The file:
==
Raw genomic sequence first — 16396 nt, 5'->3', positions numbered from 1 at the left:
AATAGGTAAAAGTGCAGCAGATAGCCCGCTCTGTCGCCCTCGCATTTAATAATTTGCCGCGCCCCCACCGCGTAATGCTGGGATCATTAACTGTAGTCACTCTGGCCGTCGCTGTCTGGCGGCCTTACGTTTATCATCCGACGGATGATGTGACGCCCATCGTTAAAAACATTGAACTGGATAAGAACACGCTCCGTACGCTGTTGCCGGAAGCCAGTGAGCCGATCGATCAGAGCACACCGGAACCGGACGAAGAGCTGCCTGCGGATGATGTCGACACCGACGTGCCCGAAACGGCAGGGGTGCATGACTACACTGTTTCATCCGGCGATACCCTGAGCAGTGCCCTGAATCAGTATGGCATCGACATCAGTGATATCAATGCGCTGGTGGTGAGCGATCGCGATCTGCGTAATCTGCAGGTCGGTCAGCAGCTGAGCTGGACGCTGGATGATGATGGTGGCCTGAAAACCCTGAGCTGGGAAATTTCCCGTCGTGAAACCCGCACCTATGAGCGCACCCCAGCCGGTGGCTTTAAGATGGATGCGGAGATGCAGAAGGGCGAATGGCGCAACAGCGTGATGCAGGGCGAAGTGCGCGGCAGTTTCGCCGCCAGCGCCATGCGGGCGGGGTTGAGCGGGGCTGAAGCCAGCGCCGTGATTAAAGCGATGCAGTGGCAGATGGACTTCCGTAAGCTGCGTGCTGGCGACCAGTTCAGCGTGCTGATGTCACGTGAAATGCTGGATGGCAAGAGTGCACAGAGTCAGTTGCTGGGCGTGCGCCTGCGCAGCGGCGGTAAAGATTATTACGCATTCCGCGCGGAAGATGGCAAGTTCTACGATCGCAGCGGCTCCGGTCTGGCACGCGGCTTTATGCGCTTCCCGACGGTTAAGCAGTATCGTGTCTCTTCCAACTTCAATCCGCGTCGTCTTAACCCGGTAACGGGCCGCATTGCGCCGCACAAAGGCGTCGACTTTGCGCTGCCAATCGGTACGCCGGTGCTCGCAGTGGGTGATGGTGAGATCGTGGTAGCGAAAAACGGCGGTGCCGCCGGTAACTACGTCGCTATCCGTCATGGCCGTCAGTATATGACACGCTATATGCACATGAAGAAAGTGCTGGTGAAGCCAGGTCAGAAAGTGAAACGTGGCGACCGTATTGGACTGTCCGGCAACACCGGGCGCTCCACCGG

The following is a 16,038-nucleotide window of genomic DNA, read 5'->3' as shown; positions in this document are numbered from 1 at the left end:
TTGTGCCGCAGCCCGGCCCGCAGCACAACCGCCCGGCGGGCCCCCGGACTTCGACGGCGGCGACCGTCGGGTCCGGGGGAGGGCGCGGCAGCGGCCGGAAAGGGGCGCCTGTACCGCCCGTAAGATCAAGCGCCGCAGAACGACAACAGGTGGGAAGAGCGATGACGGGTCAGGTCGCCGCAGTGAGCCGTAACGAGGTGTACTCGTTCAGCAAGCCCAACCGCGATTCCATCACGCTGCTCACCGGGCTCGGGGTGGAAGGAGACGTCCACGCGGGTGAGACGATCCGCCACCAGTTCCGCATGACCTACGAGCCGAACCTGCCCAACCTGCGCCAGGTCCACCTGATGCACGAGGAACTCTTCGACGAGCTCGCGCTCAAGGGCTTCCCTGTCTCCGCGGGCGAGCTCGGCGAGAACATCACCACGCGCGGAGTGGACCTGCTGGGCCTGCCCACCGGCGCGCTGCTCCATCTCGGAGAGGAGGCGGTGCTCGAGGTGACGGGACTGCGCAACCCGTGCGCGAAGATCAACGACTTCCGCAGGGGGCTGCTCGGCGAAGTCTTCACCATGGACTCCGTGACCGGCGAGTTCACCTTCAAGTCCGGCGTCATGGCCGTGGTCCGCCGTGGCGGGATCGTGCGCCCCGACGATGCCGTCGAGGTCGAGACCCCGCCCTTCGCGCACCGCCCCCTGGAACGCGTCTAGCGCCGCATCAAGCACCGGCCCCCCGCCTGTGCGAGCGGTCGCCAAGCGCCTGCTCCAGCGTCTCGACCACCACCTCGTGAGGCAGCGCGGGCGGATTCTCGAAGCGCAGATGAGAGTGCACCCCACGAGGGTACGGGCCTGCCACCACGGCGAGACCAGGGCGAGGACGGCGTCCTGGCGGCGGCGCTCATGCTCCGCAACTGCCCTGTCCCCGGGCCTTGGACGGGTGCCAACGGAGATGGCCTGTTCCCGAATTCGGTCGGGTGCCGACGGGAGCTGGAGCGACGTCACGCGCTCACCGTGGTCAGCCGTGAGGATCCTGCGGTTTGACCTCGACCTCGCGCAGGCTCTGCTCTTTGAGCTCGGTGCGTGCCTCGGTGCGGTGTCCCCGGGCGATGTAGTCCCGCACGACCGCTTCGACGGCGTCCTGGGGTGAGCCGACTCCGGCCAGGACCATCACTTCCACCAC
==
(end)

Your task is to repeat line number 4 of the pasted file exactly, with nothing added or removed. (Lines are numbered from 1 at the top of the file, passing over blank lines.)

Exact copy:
TTGTGCCGCAGCCCGGCCCGCAGCACAACCGCCCGGCGGGCCCCCGGACTTCGACGGCGGCGACCGTCGGGTCCGGGGGAGGGCGCGGCAGCGGCCGGAAAGGGGCGCCTGTACCGCCCGTAAGATCAAGCGCCGCAGAACGACAACAGGTGGGAAGAGCGATGACGGGTCAGGTCGCCGCAGTGAGCCGTAACGAGGTGTACTCGTTCAGCAAGCCCAACCGCGATTCCATCACGCTGCTCACCGGGCTCGGGGTGGAAGGAGACGTCCACGCGGGTGAGACGATCCGCCACCAGTTCCGCATGACCTACGAGCCGAACCTGCCCAACCTGCGCCAGGTCCACCTGATGCACGAGGAACTCTTCGACGAGCTCGCGCTCAAGGGCTTCCCTGTCTCCGCGGGCGAGCTCGGCGAGAACATCACCACGCGCGGAGTGGACCTGCTGGGCCTGCCCACCGGCGCGCTGCTCCATCTCGGAGAGGAGGCGGTGCTCGAGGTGACGGGACTGCGCAACCCGTGCGCGAAGATCAACGACTTCCGCAGGGGGCTGCTCGGCGAAGTCTTCACCATGGACTCCGTGACCGGCGAGTTCACCTTCAAGTCCGGCGTCATGGCCGTGGTCCGCCGTGGCGGGATCGTGCGCCCCGACGATGCCGTCGAGGTCGAGACCCCGCCCTTCGCGCACCGCCCCCTGGAACGCGTCTAGCGCCGCATCAAGCACCGGCCCCCCGCCTGTGCGAGCGGTCGCCAAGCGCCTGCTCCAGCGTCTCGACCACCACCTCGTGAGGCAGCGCGGGCGGATTCTCGAAGCGCAGATGAGAGTGCACCCCACGAGGGTACGGGCCTGCCACCACGGCGAGACCAGGGCGAGGACGGCGTCCTGGCGGCGGCGCTCATGCTCCGCAACTGCCCTGTCCCCGGGCCTTGGACGGGTGCCAACGGAGATGGCCTGTTCCCGAATTCGGTCGGGTGCCGACGGGAGCTGGAGCGACGTCACGCGCTCACCGTGGTCAGCCGTGAGGATCCTGCGGTTTGACCTCGACCTCGCGCAGGCTCTGCTCTTTGAGCTCGGTGCGTGCCTCGGTGCGGTGTCCCCGGGCGATGTAGTCCCGCACGACCGCTTCGACGGCGTCCTGGGGTGAGCCGACTCCGGCCAGGACCATCACTTCCACCAC